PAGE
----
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Author Topic: The decade when music died  (Read 6272 times)
SweetSassyMolassy
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Re: The decade when music died
« Reply #15 on: August 19, 2008, 10:45:14 pm »

Yep. With the huge number of bands that start up because of the internet, the really good bands are drowned out by the huge number of not so good ones. For that reason and because it's easier to over produce and edit bad music now more than it was in previous decades, pop music on the radio is getting worse and requiring less talent.
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lakota.james
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Re: The decade when music died
« Reply #16 on: August 20, 2008, 08:37:47 am »

I'm not sure how related this is to the topic, but I think Hannah Montana needs to be shot in the face. You can't walk into a store without seeing her stuff everywhere.
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countchocula86
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Re: The decade when music died
« Reply #17 on: August 21, 2008, 01:46:37 am »

Haha Miley Cyrus is a differant, but related issue.

Big companies like Disney can easily churn out all matter of crap with their latest star plastered all over it, which drowns out what other better but smaller people can manage.
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SweetSassyMolassy
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Re: The decade when music died
« Reply #18 on: August 21, 2008, 02:29:21 am »

maybe not shot in the face, just maimed a little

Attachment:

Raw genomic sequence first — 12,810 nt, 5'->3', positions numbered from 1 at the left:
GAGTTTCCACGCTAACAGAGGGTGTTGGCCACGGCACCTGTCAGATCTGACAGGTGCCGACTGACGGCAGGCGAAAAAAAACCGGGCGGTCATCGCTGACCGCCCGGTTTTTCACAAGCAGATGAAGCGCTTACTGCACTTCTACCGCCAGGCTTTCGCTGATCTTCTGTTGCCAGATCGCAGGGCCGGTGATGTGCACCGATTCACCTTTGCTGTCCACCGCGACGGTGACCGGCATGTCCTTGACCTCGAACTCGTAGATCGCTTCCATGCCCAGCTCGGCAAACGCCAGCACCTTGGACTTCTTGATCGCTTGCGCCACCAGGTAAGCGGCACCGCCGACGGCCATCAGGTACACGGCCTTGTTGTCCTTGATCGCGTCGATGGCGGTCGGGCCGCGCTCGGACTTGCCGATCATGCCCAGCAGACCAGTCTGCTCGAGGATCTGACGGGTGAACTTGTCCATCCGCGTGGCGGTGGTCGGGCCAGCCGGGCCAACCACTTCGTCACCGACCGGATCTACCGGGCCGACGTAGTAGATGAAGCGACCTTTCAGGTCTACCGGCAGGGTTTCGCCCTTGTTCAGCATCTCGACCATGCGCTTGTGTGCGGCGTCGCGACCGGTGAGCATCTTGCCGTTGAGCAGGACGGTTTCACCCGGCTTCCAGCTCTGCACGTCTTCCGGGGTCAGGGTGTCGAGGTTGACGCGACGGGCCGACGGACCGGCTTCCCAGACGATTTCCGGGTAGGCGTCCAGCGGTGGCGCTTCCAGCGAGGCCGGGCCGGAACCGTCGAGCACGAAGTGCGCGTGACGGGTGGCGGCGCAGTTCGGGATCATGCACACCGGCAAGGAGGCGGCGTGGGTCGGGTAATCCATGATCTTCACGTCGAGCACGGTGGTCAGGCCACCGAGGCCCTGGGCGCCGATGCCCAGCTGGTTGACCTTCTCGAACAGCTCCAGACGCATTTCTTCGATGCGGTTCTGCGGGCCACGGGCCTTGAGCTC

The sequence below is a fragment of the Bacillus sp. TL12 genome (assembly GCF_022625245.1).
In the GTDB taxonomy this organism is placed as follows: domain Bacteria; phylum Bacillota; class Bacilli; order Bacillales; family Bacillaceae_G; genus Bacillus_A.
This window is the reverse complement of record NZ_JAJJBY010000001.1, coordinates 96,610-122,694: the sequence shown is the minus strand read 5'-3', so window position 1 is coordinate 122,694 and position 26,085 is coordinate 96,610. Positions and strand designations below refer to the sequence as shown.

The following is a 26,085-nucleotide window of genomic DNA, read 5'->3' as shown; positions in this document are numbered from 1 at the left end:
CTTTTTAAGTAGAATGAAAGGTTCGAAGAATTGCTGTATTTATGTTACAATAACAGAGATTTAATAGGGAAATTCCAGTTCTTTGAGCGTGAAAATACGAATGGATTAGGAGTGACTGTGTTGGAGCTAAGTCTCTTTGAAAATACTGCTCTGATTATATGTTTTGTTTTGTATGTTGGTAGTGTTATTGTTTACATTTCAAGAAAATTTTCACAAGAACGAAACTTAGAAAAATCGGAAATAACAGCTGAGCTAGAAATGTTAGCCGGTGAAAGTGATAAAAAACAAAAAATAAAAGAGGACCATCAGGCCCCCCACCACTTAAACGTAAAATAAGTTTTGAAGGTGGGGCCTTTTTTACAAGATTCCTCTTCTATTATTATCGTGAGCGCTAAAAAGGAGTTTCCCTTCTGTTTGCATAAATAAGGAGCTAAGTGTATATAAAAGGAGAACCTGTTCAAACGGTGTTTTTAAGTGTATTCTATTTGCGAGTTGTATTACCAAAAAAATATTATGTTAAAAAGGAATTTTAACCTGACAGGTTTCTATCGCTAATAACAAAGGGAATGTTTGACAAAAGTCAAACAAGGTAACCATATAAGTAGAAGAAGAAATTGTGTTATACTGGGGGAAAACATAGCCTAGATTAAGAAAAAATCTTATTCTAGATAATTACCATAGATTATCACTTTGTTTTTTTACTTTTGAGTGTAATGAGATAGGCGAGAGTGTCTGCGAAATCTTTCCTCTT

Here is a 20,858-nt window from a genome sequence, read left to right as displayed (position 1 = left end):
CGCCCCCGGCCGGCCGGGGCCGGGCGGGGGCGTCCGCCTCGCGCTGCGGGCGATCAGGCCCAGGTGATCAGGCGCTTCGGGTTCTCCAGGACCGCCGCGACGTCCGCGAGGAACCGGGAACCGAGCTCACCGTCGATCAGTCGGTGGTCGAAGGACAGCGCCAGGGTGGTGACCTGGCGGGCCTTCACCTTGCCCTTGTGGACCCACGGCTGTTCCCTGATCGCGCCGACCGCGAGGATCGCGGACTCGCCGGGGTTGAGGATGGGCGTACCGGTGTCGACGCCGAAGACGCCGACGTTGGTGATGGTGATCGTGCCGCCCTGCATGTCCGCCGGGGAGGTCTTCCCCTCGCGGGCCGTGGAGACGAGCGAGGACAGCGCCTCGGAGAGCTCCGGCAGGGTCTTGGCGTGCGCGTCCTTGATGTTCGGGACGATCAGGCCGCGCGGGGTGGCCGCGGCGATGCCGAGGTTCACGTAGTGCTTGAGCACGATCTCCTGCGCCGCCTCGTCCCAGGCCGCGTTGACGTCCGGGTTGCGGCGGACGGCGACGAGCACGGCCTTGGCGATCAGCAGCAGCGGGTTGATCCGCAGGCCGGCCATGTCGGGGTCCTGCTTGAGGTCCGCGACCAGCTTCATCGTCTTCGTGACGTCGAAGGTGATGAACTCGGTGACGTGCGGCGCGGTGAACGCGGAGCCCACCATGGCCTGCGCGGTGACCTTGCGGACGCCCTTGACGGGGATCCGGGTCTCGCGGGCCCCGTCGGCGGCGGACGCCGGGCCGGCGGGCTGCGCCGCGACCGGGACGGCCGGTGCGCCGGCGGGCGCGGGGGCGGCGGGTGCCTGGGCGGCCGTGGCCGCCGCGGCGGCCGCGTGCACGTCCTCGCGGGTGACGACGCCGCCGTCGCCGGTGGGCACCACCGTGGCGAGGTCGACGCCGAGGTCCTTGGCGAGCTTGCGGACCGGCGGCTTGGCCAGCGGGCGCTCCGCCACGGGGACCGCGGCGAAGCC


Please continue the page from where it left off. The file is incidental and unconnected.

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Lukipela
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Re: The decade when music died
« Reply #19 on: August 21, 2008, 01:38:36 pm »

How do you maim someone "a little"?

In regards to music, I think it's the same trend you see everywhere. Big companies know what will sell, and the want to make money. So once something is a proven formula, they'll run it into the ground for as long as they can. After all, producing music today has become quite expensive, and they have shareholders to answer to.

While the music business has become a lot more monolithic and commercial than it was in earleir decades the main complaint you have really isn't anything new. It just means your old Smiley Old people always dislike whatever new-fangled crap the youngsters are listening to, and remember their own youth (and their own new-fangled crap) wistfully.  Your forebears probably weren't too fond of Nirvana or any other band you care to name.

But back to game music, which is much more enjoyable. Every now and then a game theme will find itself onto my playlist, and it's usually nice in a nostalgic way. I guess my main problem with game music is that I like lyrics, and they tend to not have them.
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Novus
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Re: The decade when music died
« Reply #20 on: August 21, 2008, 01:57:46 pm »

What, no mention of Stephane Picq's dune tracks? Try Morning Sunrise, Sekvence and Arakeen Palace, they were possibly the strongest aspect of that old game.
Stéphane Picq certainly produced some impressive Adlib music. I also recommend his KGB and MegaRace soundtracks.

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And as usual, the protoss are the best (reply 14 in that thread).
Blizzard has had several really good composers working for them; Gamespy interviewed three of them. Glenn Stafford is particularly interesting as he has done good work in a variety of styles on SNES (e.g. Lost Vikings 2), MIDI (e.g. Warcraft 2) and digital audio (e.g. Starcraft).

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How about all that great midi doom music (not doom 3)? I think it was just one composer, can't remember his name though.
Bobby Prince did an lot of quality music for id Software and Apogee (mostly Adlib, e.g. Commander Keen 4-6 and MIDI (e.g. Doom 1 and 2)).

I won't get started listing favourites, because that would take all day. We've only scratched the surface yet.
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SweetSassyMolassy